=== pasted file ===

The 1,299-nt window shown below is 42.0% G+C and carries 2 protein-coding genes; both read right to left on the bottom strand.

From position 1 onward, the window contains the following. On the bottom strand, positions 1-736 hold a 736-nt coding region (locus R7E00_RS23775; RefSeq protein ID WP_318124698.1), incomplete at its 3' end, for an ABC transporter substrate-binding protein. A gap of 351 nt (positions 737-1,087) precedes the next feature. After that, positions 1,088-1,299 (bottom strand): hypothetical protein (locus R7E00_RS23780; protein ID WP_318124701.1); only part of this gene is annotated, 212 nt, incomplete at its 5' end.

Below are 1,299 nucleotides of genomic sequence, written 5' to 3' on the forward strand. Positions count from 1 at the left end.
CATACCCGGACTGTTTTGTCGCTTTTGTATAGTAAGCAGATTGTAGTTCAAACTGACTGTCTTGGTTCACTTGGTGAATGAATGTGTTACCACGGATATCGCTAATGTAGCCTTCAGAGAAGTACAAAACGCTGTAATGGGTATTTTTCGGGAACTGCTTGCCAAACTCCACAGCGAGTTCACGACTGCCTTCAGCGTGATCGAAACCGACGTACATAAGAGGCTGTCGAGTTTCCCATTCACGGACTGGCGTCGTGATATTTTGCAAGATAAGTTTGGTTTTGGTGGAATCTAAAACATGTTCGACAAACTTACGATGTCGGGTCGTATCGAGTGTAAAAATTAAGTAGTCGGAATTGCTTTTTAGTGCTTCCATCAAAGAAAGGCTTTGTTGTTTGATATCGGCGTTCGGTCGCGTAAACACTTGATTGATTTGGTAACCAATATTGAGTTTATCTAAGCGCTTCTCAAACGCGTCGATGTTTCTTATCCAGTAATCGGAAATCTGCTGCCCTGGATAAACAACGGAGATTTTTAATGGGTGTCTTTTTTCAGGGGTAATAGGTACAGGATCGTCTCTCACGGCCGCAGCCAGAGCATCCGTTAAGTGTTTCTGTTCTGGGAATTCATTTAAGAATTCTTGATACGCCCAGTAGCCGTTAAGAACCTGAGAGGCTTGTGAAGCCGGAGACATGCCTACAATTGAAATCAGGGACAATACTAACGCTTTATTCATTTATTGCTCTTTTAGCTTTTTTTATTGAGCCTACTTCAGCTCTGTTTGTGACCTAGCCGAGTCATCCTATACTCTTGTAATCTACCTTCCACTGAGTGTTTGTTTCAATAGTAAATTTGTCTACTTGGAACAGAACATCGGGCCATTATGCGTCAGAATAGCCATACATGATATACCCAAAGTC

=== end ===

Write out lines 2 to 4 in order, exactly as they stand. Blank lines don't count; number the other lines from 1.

From position 1 onward, the window contains the following. On the bottom strand, positions 1-736 hold a 736-nt coding region (locus R7E00_RS23775; RefSeq protein ID WP_318124698.1), incomplete at its 3' end, for an ABC transporter substrate-binding protein. A gap of 351 nt (positions 737-1,087) precedes the next feature. After that, positions 1,088-1,299 (bottom strand): hypothetical protein (locus R7E00_RS23780; protein ID WP_318124701.1); only part of this gene is annotated, 212 nt, incomplete at its 5' end.

Below are 1,299 nucleotides of genomic sequence, written 5' to 3' on the forward strand. Positions count from 1 at the left end.
CATACCCGGACTGTTTTGTCGCTTTTGTATAGTAAGCAGATTGTAGTTCAAACTGACTGTCTTGGTTCACTTGGTGAATGAATGTGTTACCACGGATATCGCTAATGTAGCCTTCAGAGAAGTACAAAACGCTGTAATGGGTATTTTTCGGGAACTGCTTGCCAAACTCCACAGCGAGTTCACGACTGCCTTCAGCGTGATCGAAACCGACGTACATAAGAGGCTGTCGAGTTTCCCATTCACGGACTGGCGTCGTGATATTTTGCAAGATAAGTTTGGTTTTGGTGGAATCTAAAACATGTTCGACAAACTTACGATGTCGGGTCGTATCGAGTGTAAAAATTAAGTAGTCGGAATTGCTTTTTAGTGCTTCCATCAAAGAAAGGCTTTGTTGTTTGATATCGGCGTTCGGTCGCGTAAACACTTGATTGATTTGGTAACCAATATTGAGTTTATCTAAGCGCTTCTCAAACGCGTCGATGTTTCTTATCCAGTAATCGGAAATCTGCTGCCCTGGATAAACAACGGAGATTTTTAATGGGTGTCTTTTTTCAGGGGTAATAGGTACAGGATCGTCTCTCACGGCCGCAGCCAGAGCATCCGTTAAGTGTTTCTGTTCTGGGAATTCATTTAAGAATTCTTGATACGCCCAGTAGCCGTTAAGAACCTGAGAGGCTTGTGAAGCCGGAGACATGCCTACAATTGAAATCAGGGACAATACTAACGCTTTATTCATTTATTGCTCTTTTAGCTTTTTTTATTGAGCCTACTTCAGCTCTGTTTGTGACCTAGCCGAGTCATCCTATACTCTTGTAATCTACCTTCCACTGAGTGTTTGTTTCAATAGTAAATTTGTCTACTTGGAACAGAACATCGGGCCATTATGCGTCAGAATAGCCATACATGATATACCCAAAGTC